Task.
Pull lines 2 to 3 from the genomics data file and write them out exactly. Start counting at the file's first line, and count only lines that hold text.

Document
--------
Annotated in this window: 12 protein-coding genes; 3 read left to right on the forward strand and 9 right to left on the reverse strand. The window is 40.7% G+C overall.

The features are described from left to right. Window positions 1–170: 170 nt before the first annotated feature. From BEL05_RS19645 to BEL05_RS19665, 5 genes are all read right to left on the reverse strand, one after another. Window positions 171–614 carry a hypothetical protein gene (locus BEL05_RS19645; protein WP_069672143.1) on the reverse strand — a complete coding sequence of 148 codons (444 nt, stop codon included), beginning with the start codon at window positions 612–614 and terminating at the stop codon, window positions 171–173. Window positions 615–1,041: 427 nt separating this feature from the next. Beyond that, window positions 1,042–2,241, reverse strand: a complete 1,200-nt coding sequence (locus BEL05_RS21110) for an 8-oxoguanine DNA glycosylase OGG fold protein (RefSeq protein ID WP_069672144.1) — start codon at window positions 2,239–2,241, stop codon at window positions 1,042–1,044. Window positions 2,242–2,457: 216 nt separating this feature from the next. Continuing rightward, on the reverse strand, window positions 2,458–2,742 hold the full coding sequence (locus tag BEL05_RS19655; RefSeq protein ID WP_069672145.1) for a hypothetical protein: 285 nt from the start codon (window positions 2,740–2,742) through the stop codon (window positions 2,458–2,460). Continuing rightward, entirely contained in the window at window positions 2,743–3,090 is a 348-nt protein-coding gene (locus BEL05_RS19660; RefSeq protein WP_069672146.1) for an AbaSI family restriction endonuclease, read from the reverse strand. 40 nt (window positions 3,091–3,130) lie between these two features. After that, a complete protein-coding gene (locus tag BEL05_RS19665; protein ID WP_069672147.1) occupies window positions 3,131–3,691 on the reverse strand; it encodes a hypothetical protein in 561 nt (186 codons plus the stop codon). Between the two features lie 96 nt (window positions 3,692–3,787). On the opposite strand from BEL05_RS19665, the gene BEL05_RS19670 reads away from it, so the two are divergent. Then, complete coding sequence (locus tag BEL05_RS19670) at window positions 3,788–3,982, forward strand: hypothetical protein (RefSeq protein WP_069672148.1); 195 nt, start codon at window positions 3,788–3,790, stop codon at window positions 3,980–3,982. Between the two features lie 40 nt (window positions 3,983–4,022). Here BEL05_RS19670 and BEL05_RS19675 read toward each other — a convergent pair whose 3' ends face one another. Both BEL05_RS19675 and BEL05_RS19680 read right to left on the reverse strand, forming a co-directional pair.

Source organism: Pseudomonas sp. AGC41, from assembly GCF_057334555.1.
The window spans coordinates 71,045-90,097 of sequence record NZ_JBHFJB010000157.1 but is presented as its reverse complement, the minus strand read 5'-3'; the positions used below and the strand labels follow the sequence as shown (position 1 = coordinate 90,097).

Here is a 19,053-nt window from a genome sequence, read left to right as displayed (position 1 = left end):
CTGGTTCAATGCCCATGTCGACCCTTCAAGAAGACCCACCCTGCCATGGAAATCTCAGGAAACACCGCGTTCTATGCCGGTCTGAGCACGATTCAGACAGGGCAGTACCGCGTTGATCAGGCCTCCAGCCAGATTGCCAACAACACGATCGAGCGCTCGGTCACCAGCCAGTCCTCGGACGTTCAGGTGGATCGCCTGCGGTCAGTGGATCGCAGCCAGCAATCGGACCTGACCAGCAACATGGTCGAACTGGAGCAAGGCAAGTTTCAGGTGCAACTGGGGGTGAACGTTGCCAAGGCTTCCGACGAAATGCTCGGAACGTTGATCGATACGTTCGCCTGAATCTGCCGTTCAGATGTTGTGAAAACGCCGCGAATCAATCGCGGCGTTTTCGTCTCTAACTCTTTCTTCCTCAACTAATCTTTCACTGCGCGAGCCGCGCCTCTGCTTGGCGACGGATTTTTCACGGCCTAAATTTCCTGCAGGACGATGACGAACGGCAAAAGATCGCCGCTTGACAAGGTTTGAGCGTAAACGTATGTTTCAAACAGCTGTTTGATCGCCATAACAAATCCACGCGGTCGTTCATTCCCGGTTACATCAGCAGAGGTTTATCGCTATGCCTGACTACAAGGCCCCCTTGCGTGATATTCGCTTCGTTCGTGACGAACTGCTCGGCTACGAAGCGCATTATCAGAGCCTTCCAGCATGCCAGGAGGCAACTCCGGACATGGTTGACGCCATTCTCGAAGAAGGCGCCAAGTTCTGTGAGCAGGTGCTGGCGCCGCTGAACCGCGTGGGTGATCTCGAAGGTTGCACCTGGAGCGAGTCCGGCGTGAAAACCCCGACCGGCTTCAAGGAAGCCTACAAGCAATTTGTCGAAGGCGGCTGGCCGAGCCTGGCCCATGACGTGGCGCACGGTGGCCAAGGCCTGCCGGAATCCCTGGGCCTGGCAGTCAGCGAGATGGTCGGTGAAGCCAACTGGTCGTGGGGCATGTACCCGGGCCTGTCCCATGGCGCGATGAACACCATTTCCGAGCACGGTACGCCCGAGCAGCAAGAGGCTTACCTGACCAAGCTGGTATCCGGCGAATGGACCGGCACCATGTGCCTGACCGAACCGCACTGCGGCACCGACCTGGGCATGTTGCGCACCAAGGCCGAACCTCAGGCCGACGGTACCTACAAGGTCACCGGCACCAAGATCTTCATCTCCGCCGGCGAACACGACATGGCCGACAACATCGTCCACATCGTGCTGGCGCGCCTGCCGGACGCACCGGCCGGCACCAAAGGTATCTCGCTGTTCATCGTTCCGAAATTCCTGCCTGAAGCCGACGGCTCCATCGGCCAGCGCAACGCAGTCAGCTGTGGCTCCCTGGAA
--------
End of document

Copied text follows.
The features are described from left to right. Window positions 1–170: 170 nt before the first annotated feature. From BEL05_RS19645 to BEL05_RS19665, 5 genes are all read right to left on the reverse strand, one after another. Window positions 171–614 carry a hypothetical protein gene (locus BEL05_RS19645; protein WP_069672143.1) on the reverse strand — a complete coding sequence of 148 codons (444 nt, stop codon included), beginning with the start codon at window positions 612–614 and terminating at the stop codon, window positions 171–173. Window positions 615–1,041: 427 nt separating this feature from the next. Beyond that, window positions 1,042–2,241, reverse strand: a complete 1,200-nt coding sequence (locus BEL05_RS21110) for an 8-oxoguanine DNA glycosylase OGG fold protein (RefSeq protein ID WP_069672144.1) — start codon at window positions 2,239–2,241, stop codon at window positions 1,042–1,044. Window positions 2,242–2,457: 216 nt separating this feature from the next. Continuing rightward, on the reverse strand, window positions 2,458–2,742 hold the full coding sequence (locus tag BEL05_RS19655; RefSeq protein ID WP_069672145.1) for a hypothetical protein: 285 nt from the start codon (window positions 2,740–2,742) through the stop codon (window positions 2,458–2,460). Continuing rightward, entirely contained in the window at window positions 2,743–3,090 is a 348-nt protein-coding gene (locus BEL05_RS19660; RefSeq protein WP_069672146.1) for an AbaSI family restriction endonuclease, read from the reverse strand. 40 nt (window positions 3,091–3,130) lie between these two features. After that, a complete protein-coding gene (locus tag BEL05_RS19665; protein ID WP_069672147.1) occupies window positions 3,131–3,691 on the reverse strand; it encodes a hypothetical protein in 561 nt (186 codons plus the stop codon). Between the two features lie 96 nt (window positions 3,692–3,787). On the opposite strand from BEL05_RS19665, the gene BEL05_RS19670 reads away from it, so the two are divergent. Then, complete coding sequence (locus tag BEL05_RS19670) at window positions 3,788–3,982, forward strand: hypothetical protein (RefSeq protein WP_069672148.1); 195 nt, start codon at window positions 3,788–3,790, stop codon at window positions 3,980–3,982. Between the two features lie 40 nt (window positions 3,983–4,022). Here BEL05_RS19670 and BEL05_RS19675 read toward each other — a convergent pair whose 3' ends face one another. Both BEL05_RS19675 and BEL05_RS19680 read right to left on the reverse strand, forming a co-directional pair.

Source organism: Pseudomonas sp. AGC41, from assembly GCF_057334555.1.